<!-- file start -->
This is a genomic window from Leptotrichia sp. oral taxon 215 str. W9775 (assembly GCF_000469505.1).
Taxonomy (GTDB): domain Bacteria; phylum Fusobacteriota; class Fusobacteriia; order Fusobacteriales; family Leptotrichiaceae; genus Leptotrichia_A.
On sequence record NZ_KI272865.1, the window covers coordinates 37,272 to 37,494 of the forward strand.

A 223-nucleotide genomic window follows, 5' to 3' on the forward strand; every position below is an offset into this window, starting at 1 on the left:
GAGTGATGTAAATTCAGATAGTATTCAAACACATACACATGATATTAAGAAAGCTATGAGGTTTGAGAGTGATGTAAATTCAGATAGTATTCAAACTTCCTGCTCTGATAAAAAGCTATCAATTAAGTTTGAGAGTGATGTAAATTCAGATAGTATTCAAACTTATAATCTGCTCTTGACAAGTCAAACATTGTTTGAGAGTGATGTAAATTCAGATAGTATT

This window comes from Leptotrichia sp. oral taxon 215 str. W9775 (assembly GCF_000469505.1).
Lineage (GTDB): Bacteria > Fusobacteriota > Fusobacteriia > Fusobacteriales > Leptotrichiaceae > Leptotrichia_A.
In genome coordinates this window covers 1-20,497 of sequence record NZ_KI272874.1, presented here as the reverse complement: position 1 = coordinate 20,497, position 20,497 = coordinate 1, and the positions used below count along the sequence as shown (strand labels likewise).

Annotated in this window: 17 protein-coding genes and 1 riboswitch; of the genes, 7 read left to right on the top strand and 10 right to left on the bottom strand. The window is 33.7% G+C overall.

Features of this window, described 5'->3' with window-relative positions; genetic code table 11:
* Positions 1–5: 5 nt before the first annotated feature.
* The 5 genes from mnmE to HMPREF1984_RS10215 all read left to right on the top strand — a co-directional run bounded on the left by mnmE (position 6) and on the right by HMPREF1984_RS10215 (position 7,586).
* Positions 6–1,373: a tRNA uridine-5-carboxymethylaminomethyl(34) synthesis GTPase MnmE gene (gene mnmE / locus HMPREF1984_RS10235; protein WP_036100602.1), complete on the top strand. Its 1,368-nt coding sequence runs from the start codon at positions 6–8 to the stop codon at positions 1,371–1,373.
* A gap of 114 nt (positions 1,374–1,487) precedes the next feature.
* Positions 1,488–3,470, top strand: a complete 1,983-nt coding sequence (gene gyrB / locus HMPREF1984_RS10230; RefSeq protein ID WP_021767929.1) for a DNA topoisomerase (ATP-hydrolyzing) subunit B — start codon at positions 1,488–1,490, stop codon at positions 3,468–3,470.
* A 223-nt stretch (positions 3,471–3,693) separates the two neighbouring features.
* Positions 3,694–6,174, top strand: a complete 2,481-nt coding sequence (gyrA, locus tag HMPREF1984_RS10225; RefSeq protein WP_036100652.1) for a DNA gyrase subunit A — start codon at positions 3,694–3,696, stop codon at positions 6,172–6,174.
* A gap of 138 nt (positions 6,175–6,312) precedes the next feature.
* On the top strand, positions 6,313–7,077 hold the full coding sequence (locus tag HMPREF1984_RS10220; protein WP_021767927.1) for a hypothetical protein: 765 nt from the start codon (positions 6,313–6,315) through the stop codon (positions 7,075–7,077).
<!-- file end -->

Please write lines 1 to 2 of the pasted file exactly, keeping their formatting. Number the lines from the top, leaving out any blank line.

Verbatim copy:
This is a genomic window from Leptotrichia sp. oral taxon 215 str. W9775 (assembly GCF_000469505.1).
Taxonomy (GTDB): domain Bacteria; phylum Fusobacteriota; class Fusobacteriia; order Fusobacteriales; family Leptotrichiaceae; genus Leptotrichia_A.